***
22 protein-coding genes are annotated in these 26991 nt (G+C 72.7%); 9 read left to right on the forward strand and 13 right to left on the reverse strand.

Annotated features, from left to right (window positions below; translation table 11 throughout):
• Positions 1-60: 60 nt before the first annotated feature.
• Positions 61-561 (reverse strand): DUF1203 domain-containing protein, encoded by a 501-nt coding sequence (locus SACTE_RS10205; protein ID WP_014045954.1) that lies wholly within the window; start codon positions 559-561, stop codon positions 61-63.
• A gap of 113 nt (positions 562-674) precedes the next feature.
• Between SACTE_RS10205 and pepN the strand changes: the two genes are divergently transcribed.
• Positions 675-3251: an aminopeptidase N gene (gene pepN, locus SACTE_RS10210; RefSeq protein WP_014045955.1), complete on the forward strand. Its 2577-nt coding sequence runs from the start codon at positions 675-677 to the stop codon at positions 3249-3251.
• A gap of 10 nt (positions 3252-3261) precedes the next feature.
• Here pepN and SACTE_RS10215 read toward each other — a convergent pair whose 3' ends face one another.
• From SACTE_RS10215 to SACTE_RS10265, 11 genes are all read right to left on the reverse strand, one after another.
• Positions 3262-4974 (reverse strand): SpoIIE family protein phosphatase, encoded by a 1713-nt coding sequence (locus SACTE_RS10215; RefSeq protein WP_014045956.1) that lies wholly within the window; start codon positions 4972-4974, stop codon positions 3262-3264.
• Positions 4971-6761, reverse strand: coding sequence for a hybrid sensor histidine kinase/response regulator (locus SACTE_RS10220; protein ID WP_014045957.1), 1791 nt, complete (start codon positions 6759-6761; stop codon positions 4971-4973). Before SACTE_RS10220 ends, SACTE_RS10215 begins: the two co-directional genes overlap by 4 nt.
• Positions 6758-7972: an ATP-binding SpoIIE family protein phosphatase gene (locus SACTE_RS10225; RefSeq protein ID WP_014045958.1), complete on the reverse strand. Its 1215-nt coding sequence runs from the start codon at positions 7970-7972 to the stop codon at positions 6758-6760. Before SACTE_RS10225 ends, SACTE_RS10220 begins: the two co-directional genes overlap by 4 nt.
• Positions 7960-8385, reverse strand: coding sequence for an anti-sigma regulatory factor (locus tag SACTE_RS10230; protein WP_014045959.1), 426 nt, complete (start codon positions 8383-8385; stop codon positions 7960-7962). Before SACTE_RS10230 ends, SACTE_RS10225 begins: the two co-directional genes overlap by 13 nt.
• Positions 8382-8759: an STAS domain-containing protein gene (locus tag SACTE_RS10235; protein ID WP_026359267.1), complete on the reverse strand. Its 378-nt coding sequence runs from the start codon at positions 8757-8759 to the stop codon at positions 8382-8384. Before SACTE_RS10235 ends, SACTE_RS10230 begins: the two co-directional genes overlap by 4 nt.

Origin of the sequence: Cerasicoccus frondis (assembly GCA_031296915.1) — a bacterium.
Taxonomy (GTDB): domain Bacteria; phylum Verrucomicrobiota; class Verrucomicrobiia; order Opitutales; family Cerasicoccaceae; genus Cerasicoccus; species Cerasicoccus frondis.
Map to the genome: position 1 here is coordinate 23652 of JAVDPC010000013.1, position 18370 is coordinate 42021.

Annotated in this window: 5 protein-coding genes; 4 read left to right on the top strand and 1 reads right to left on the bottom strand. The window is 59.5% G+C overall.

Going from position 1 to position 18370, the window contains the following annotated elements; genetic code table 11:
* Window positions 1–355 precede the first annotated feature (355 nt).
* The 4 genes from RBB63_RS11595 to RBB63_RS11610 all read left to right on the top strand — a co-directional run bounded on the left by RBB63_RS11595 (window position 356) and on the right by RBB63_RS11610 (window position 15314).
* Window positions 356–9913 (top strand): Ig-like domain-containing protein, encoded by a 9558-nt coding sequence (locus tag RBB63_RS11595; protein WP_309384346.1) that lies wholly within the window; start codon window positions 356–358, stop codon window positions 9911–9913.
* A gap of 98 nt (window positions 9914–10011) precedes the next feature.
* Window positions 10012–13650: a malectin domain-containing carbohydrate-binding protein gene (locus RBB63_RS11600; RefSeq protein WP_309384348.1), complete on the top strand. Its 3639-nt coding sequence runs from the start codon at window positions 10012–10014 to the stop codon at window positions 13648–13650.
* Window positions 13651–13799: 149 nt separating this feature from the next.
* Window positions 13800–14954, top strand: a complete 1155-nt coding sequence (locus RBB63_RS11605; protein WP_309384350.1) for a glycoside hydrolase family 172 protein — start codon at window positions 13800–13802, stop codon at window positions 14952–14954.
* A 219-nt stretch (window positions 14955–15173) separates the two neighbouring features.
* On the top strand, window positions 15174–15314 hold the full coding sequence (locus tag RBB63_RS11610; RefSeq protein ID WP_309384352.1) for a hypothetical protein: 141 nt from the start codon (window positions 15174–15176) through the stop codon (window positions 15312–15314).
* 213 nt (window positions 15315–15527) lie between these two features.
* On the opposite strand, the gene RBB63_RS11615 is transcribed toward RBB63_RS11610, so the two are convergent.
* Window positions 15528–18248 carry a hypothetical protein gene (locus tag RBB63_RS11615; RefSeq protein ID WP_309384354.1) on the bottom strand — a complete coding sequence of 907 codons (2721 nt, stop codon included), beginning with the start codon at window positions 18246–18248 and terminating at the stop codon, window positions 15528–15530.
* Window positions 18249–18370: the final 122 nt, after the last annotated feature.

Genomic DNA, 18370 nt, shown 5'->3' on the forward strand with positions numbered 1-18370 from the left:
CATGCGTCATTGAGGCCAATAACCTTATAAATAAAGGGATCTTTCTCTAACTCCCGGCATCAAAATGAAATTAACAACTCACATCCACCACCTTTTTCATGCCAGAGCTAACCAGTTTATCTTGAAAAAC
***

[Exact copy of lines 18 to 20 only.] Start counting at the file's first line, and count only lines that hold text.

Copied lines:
Map to the genome: position 1 here is coordinate 23652 of JAVDPC010000013.1, position 18370 is coordinate 42021.

Annotated in this window: 5 protein-coding genes; 4 read left to right on the top strand and 1 reads right to left on the bottom strand. The window is 59.5% G+C overall.

Going from position 1 to position 18370, the window contains the following annotated elements; genetic code table 11: